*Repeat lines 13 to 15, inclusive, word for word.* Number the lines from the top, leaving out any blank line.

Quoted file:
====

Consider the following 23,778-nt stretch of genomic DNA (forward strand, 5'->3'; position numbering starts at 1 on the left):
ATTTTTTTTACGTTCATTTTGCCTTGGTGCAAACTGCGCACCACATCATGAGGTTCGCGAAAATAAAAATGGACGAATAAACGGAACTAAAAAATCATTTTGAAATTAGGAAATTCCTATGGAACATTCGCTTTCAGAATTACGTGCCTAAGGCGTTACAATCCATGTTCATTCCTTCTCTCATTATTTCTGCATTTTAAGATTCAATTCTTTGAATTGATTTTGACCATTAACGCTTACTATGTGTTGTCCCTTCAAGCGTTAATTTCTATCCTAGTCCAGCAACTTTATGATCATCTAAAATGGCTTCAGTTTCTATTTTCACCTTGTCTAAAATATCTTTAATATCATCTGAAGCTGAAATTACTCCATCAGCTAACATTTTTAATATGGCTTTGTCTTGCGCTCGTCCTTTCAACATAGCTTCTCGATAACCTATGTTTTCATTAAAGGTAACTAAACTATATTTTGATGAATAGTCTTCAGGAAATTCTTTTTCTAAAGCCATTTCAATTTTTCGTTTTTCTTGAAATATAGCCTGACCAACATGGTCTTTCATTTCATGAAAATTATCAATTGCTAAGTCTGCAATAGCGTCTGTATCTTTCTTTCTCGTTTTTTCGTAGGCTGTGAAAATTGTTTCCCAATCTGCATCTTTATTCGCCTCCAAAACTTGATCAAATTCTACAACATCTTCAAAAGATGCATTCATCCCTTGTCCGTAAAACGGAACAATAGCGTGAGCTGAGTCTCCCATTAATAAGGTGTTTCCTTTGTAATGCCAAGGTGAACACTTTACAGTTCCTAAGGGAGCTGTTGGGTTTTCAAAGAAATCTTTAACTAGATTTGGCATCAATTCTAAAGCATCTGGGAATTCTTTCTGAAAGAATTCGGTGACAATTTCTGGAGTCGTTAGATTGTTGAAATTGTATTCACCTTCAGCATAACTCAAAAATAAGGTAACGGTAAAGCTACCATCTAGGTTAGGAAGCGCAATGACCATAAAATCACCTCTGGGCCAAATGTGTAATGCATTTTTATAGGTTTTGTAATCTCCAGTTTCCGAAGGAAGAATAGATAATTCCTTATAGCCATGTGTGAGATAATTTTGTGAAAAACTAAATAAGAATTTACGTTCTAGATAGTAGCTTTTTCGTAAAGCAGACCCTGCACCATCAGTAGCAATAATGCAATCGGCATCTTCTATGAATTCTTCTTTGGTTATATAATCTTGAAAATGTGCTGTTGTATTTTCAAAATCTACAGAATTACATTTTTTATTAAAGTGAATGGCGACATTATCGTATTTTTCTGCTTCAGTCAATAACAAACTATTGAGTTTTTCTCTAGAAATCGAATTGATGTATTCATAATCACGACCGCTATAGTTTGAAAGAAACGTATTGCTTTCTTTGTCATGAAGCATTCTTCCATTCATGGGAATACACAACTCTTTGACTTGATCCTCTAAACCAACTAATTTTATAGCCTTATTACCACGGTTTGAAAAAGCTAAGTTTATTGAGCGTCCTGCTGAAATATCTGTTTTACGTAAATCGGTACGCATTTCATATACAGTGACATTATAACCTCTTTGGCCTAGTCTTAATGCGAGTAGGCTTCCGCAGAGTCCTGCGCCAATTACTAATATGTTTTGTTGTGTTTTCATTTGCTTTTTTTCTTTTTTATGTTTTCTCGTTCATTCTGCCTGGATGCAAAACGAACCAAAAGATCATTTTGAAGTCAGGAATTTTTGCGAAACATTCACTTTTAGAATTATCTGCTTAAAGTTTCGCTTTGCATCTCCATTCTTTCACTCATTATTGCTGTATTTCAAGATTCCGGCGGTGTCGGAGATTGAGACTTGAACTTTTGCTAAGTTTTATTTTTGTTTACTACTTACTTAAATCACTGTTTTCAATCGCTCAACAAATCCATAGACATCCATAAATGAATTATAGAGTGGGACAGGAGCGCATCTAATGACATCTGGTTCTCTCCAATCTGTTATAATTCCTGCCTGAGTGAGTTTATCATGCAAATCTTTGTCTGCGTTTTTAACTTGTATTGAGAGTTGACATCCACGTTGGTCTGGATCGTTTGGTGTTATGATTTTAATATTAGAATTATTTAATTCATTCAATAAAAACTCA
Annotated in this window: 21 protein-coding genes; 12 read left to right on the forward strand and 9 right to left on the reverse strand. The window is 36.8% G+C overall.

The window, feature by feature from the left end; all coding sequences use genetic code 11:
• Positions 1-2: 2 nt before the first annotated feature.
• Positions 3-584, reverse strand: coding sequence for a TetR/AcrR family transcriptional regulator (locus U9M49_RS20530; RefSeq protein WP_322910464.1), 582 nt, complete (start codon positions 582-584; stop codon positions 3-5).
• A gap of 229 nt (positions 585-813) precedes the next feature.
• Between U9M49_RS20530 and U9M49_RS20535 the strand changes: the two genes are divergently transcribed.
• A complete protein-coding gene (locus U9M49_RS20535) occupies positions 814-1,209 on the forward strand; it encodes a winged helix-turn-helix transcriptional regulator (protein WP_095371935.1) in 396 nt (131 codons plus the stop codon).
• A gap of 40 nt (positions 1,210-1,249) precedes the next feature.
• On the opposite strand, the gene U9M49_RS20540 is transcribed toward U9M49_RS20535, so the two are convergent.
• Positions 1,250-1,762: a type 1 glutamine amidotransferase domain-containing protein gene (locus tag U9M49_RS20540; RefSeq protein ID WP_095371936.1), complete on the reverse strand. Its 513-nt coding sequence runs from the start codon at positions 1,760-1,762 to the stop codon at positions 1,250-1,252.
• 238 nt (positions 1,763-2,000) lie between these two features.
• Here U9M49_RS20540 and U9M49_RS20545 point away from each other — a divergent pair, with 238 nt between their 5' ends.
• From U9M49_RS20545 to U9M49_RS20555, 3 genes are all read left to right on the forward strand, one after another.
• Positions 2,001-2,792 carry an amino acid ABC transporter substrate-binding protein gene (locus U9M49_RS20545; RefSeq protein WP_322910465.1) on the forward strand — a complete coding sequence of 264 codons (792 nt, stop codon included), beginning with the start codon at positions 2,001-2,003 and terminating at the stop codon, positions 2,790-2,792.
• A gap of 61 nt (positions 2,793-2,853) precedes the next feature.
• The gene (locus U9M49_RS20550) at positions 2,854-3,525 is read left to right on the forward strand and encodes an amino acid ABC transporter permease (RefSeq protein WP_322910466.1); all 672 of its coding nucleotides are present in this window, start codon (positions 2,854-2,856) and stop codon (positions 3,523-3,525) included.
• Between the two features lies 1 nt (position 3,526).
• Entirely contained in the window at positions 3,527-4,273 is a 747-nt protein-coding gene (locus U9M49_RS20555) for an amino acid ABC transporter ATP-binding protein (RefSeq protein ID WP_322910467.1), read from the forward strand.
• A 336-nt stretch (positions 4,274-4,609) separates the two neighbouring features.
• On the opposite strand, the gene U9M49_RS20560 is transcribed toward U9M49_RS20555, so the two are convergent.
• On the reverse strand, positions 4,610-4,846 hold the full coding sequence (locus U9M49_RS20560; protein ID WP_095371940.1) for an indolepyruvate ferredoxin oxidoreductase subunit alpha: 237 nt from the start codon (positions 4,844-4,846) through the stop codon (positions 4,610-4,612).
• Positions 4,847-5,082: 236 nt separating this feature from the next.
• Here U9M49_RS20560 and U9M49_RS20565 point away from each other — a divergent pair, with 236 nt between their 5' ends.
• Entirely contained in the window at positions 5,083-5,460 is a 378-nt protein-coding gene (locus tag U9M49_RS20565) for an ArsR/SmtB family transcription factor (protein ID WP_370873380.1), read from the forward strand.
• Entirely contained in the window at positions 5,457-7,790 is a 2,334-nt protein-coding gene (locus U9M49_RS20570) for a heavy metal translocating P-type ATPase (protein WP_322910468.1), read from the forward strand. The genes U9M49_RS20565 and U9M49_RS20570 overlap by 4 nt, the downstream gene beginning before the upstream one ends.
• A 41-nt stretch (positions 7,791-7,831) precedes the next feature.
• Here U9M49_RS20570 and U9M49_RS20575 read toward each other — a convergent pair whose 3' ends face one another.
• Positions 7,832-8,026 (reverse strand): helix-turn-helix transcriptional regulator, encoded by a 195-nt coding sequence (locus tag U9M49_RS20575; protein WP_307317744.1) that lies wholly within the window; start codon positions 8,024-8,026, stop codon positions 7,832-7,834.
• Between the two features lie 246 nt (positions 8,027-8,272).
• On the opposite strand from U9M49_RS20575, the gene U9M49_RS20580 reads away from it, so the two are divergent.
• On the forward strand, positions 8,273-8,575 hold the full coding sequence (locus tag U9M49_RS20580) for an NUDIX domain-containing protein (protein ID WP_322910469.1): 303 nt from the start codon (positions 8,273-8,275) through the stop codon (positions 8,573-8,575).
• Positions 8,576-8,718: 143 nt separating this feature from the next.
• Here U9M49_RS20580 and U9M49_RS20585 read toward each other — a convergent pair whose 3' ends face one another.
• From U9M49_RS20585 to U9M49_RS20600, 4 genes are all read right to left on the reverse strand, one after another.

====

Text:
• 238 nt (positions 1,763-2,000) lie between these two features.
• Here U9M49_RS20540 and U9M49_RS20545 point away from each other — a divergent pair, with 238 nt between their 5' ends.
• From U9M49_RS20545 to U9M49_RS20555, 3 genes are all read left to right on the forward strand, one after another.